Squares in Krakow

Krakow has the biggest medieval square in Europe - it can also boast with a few other interesting squares.

Surely, they're not as fantastic as the Rynek, but every Krakow square has its own charm and history.  The Old Town's famous Rynek Glowny immense central plaza, lined with sidewalk cafes and historic buildings, is a must for every tourist. Also other squares - notably Maly Rynek, Plac Szczepanski, and Plac Nowy - are popular venues for open-air shows and other events. Some old piazzas, such as Plac Marii Magdaleny and Plac Mariacki, enchant with their spectacular scenery. Some, e.g. Plac Matejki or Plac Sw. Ducha, provide fine vistas of the nearby monuments. At the same time a number of squares in Krakow, including Rynek Kleparski next to the Old Town historic district, have retained the traditional role as popular marketplaces.   

The Rynek (Main Market Square)

The Krakow Main Market Square is the biggest - and arguably most beautiful - medieval square in Europe. Graced by the magnificent edifices, like the Sukiennice and the Town Hall Tower, the Main Square is also an important place of social meetings (with the Empik Megastore and the monument of Adam Mickiewicz being the usual spots) and the location of some of the most important Krakow events, like the New Year celebrations. During the Easter and Christmas periods, folk fairs are organized on the Main Square, bringing back the medieval atmosphere.

Maly Rynek (Small Market Square)

Just a few steps from the Main Square, on the back of the Mariacki Church, is another beautiful Krakow Square, the Maly Rynek (or Small Market Square). In the past it served as a meat market, and in the 20th century it was used as a car park and taxi stand, but the 750th anniversary of the Krakow Location Act in 2007 was a good excuse to remodel the Small Square. Lanterns and benches, as well as a little fountain, were introduced, and now the Maly Rynek is a charming place once again.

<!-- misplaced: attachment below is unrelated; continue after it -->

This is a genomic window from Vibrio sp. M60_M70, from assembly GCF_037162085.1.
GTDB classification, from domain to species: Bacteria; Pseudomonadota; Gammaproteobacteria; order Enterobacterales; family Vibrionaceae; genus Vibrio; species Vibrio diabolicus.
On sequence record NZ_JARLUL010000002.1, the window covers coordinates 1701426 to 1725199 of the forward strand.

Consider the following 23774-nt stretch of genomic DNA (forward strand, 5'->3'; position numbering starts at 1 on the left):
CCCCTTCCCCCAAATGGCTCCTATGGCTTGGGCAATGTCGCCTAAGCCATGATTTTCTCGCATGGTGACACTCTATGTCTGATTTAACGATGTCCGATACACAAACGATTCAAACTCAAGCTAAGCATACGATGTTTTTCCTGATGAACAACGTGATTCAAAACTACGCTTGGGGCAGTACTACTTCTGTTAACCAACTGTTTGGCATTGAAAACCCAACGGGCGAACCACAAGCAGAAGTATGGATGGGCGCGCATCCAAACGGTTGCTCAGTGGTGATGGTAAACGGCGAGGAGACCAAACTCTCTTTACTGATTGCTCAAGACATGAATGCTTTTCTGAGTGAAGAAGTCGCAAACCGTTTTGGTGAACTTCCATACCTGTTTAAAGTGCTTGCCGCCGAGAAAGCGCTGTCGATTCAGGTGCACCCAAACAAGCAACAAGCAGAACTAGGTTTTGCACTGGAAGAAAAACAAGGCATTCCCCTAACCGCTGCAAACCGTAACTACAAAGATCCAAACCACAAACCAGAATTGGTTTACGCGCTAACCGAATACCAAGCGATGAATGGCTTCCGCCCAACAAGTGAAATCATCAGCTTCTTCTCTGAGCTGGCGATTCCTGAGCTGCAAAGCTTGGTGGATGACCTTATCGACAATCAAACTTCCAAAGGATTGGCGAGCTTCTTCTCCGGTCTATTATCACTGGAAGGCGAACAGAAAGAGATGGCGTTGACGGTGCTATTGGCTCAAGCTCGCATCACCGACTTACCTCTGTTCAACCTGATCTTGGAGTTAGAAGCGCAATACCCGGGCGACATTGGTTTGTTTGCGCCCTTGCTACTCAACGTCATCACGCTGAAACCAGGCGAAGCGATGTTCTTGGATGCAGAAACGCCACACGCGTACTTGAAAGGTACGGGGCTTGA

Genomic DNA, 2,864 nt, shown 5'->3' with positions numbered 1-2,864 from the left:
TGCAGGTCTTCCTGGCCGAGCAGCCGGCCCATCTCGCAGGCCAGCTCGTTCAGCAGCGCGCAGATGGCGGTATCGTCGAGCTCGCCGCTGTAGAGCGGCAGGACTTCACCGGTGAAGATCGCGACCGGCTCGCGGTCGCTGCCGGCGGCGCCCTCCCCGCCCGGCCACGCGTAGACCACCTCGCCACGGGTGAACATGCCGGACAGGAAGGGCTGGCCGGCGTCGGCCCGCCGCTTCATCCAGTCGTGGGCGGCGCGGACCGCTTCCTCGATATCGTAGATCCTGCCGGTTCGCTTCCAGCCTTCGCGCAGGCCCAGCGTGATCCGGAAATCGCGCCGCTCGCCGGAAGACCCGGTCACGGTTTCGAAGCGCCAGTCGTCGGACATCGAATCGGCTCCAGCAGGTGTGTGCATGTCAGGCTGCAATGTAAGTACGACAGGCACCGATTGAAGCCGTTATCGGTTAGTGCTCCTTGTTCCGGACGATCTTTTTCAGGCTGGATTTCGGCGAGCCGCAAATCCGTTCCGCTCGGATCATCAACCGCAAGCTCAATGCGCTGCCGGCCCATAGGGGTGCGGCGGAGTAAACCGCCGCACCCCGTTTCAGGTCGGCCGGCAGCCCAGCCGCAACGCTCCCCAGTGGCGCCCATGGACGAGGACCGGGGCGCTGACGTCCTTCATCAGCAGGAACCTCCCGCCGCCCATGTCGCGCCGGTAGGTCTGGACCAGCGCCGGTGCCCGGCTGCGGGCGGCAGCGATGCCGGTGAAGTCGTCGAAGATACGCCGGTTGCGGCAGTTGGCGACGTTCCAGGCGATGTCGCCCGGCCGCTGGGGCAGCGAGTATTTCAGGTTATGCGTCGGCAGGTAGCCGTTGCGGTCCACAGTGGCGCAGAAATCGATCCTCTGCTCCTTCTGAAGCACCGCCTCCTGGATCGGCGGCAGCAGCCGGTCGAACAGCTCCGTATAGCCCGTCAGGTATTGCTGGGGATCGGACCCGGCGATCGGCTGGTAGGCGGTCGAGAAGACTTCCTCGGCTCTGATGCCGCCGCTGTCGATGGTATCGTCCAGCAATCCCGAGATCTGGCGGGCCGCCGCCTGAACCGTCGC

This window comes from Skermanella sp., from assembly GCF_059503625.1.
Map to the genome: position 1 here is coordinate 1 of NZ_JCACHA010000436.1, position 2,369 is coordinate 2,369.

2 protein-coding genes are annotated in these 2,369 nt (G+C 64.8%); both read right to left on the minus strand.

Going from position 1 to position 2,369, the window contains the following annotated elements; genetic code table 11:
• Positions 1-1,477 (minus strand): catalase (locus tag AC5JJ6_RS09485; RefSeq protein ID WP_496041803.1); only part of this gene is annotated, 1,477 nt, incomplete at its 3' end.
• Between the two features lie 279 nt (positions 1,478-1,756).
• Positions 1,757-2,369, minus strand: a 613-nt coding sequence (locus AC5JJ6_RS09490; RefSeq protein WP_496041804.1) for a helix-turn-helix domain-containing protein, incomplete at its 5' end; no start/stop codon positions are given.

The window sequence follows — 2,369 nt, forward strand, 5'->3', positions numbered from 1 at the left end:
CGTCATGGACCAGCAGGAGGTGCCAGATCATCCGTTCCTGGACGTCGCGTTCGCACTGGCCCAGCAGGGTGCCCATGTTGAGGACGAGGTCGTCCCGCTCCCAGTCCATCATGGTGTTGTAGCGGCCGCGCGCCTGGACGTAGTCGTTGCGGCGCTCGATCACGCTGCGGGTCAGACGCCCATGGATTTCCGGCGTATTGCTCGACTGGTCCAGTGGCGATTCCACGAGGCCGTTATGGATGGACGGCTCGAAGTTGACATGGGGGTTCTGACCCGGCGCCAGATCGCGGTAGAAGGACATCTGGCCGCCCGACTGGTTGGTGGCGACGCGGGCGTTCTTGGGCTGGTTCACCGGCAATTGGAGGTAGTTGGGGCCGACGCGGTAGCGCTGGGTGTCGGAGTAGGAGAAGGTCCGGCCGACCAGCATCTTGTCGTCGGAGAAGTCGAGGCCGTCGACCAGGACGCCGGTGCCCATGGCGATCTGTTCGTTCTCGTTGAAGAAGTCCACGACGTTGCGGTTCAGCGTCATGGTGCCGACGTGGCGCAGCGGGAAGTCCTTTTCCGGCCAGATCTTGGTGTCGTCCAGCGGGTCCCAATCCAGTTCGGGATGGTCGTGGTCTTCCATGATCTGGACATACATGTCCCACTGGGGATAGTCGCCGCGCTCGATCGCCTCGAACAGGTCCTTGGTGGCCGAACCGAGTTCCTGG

Plac Szczepanski (Szczepanski Square)

Not as charming as the previous ones, the Szczepanski Square's biggest attractions are the buildings that surround it - and the events it hosts. Two art nouveau edifices - the Palace of Arts and the Old Theatre, along with the Kamienica Szolayskich - now hosting a museum of Stanislaw Wyspianski - make the Szczepanski Square architecturally interesting. For those who fancy contemporary art, there is the Bunker of Arts right outside the square. Since 2007 the Szczepanski Square is used solely for cultural purposes, and the events organized on it include the Pierogi Festival.

Plac Matejki (Matejko Square)

Situated outside the City Walls, this square is named after the painter Jan Matejko, same as the nearby Academy of Fine Arts. Until the walls were destroyed in the 19th century, the area was empty, and fields were stretching away to the horizon, making anyone, visitor or foe, visible from miles away from the Krakow Barbican. Now, in the middle of the square stands a grand monument commemorating the Battle of Grunwald of 1410. The Matejko Square is also the beginning point of the Royal Road.

Plac Jana Nowaka-Jezioranskiego (Jan Nowak-Jezioranski Square)

Situated between the Krakow Train Station and the Galeria Krakowska Shopping Mall, the Jan Nowak-Jezioranski square commemorates the Polish journalist and resistance fighter. The square was renovated in 2007. In winter, an ice rink is set up in the middle, and some of the Krakow Festivals use the square as a stage.

Plac Nowy (Nowy Square or New Square)

Situated in the middle of the Kazimierz District, this square is known for the best "zapiekanki" snacks in the city served in the round building (okraglak) standing in the middle. It is surrounded by clubs and pubs, including the legendary Alchemia. The Jewish Festival and the International Soup Festival are organized on the Nowy Square.

Tags: | Poland | Krakow | Architecture |


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